Architectural landmarks in the town centre
|• Total||32 km2 (12 sq mi)|
|• Density||870/km2 (2,300/sq mi)|
|Time zone||EET (UTC+2)|
|• Summer (DST)||EEST (UTC+3)|
|Area code(s)||+380 4567|
Pereiaslav-Khmelnytskyi (Ukrainian: Переяслав-Хмельницький, translit. Pereyaslav-Khmel′nyts′kyi; also referred to as Pereyaslav-Khmelnytskyy) is an ancient city in the Kiev Oblast (province) of central Ukraine, located on the confluence of Alta and Trubizh rivers some 95 km (59.03 mi) south of the nation's capital Kiev. Until 1943, the city was known as Pereyaslav. Population: 27,945 (2013 est.).
Serving as the administrative center of the Pereiaslav-Khmelnytskyi Raion (district), Pereiaslav-Khmelnytskyi itself is designated as a city of regional significance and does not belong to the raion. With its current estimated population around 30,000, and over 20 museums, Pereiaslav-Khmelnytskyi is often described as a "living museum" and granted status of a History and Ethnography Reserve (Ukrainian: історико-етнографічний заповідник).
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Pereiaslav-Khmelnytskyi played a significant role in the history of Ukraine. It was mentioned for the first time in the text of the Rus' treaty with the Byzantine Empire (911) as Pereyaslav-Ruskyi, to distinguish it from Pereyaslavets in Bulgaria. Vladimir I, Prince of Kiev built here in 992 the large fortress to protect the southern limits of Kievan Rus' from raids of nomads from steppes of currently Southern Ukraine. The city was the capital of the Principality of Pereiaslavl' from the middle of the 11th century until its demolition by Tatars in 1239, during the Mongol invasion of Kievan Rus'.
Lithuania and Poland
In the 14th century Pereiaslav was annexed by the Grand Duchy of Lithuania. Since 1471 it was part of the Kiev Voivodeship, which in 1569 became part of the Crown of the Kingdom of Poland. In 1585, Polish King Stephen Báthory granted Perejasław Magdeburg city rights. It was a royal city of Poland.
In the second half of the 16th century Pereiaslav-Khmelnytskyi became a regimental city of the Ukrainian Cossacks. Here in 1654 Bohdan Khmelnytsky held the controversial "Pereyaslav Convent", where the Ukrainian Cossacks had voted for a military alliance with Muscovy and accepted the Treaty of Pereyaslav. The treaty led to the establishment of the Cossack Hetmanate in left-bank Ukraine under the Tsardom of Russia, and to the outbreak of the Russo-Polish War (1654-1667). The town known as Pereiaslav at that time, and later as Pereiaslav-Poltavskyi. According to the Truce of Andrusovo in 1667, Pereiaslav became part of Russia.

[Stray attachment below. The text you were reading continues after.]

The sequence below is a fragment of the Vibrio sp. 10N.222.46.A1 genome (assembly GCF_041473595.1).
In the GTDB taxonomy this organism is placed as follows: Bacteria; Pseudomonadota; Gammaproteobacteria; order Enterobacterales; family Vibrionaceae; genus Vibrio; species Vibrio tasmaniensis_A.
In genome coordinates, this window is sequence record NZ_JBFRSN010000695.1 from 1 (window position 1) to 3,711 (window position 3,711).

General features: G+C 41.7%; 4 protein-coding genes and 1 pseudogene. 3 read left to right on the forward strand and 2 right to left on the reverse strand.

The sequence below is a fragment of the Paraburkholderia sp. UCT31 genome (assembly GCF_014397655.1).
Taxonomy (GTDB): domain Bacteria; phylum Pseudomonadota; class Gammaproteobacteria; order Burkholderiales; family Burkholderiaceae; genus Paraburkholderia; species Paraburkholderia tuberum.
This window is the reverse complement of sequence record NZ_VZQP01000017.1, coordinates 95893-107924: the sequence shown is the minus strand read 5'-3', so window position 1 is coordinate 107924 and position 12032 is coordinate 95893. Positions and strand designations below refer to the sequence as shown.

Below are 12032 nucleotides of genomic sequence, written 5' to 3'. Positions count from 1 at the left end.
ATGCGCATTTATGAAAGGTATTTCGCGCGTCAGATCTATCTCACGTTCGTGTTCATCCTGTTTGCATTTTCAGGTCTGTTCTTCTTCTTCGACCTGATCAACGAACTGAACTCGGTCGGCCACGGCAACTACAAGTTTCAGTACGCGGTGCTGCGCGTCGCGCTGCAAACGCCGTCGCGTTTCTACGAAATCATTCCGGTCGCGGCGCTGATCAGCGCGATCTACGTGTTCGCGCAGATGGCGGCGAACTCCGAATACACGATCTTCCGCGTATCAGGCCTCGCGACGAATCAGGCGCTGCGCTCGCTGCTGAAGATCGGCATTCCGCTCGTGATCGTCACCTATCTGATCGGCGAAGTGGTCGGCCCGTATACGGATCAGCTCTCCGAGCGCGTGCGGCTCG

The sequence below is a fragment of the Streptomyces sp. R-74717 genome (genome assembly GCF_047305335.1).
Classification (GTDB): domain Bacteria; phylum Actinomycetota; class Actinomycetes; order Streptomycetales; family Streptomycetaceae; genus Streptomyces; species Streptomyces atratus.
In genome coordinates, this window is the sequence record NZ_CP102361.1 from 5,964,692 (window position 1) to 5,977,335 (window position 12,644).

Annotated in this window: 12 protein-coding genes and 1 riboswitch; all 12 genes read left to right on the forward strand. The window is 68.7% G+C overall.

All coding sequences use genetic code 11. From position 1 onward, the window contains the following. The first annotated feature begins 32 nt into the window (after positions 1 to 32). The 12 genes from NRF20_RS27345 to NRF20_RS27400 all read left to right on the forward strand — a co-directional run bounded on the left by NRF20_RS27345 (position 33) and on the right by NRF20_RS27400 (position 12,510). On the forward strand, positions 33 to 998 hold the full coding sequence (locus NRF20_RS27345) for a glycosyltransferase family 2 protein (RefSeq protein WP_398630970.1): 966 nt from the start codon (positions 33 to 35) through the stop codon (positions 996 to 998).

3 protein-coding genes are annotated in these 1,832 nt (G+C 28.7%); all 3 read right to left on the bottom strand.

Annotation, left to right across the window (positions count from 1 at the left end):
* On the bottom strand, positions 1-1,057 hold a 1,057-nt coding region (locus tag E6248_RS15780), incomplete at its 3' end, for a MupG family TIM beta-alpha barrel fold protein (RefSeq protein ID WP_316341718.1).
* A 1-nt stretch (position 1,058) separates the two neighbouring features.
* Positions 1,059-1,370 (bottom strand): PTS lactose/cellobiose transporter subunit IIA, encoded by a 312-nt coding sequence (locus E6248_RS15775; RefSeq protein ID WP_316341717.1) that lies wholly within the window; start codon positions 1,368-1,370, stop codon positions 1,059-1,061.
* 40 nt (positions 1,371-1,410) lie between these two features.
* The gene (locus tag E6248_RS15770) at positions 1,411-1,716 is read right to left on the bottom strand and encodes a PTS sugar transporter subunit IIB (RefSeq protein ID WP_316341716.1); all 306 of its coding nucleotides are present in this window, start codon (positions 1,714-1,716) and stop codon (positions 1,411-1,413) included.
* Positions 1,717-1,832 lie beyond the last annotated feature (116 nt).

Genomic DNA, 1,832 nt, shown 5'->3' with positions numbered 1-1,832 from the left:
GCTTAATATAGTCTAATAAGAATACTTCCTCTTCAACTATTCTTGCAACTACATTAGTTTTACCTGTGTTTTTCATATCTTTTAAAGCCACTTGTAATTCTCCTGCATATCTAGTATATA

Soviet museum center
Upon the end of the World War II, the Soviet government, keen to glorify the Treaty of Pereyaslav as the ground for Ukraine's subordination to Russia, renamed Pereiaslav to Pereiaslav-Khmelnytskyi in 1943 to stress Bohdan Khmelnytskyi's role of that event. Later, the otherwise obscure town was established as a dedicated museum and tourism center.
Notable people from Pereiaslav-Khmelnytskyi
- Sholem Aleichem, Jewish-Ukrainian Yiddish writer and playwright
- Hanna Knyazyeva-Minenko (born 1989), Ukrainian and Israeli triple jumper and long jumper
- Louise Nevelson, American sculptor
- Pavlo Teteria, Ukrainian Hetman
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The most significant landmarks of Pereiaslav-Khmelnytskyi are:
- Museum of Folk Architecture and Household Traditions in Middle Naddnipryanschina, presenting the architecture and traditions of Ukrainians from ancient times up to the 19th century, which includes submuseums: Museum of Bread, Museum of Land Transportation, Museum of Rushnyks (Ukrainian Decorative Towels), Museum of Space Exploration, Museum of Postal Services, Museum of Beekeeping, Museum of Applied and Decorative Arts, Museum of Ukrainian Traditional Rituals, Museum of Archeology, Museum of the Cossack Glory, Museum of Trypillya Culture, Museum of Ukrainian Traditional Dress, etc.
- Excavated ruins of buildings from the 10–11th centuries.
- St. Michael's church (1646–66)
- Ascension monastery (with cathedral built in 1695–1700).
Twin towns — Sister cities
Pereiaslav-Khmelnytskyi is twinned with:
- Mozhaysk, Russia
- Pereslavl-Zalessky, Russia
- Vileyka, Belarus
- Mtskheta, Georgia
- Paide, Estonia
- Kočani, Macedonia
|Wikimedia Commons has media related to Pereiaslav-Khmelnytskyi.|
|Wikimedia Commons has media related to Museum of folk architecture and way of life of Middle Naddnipryanschina.|
Replica of a ХІ century Kievan Rus house in the Museum of Folk Architecture and Household Traditions
The Rushnyk Museum, in the Museum of Folk Architecture and Household Traditions
- "Чисельність наявного населення України (Actual population of Ukraine)" (in Ukrainian). State Statistics Service of Ukraine. Retrieved 21 January 2015.
- "Pereyaslav Khmelnytsky – a town of museums", Welcome to Ukraine Magazine, March 2007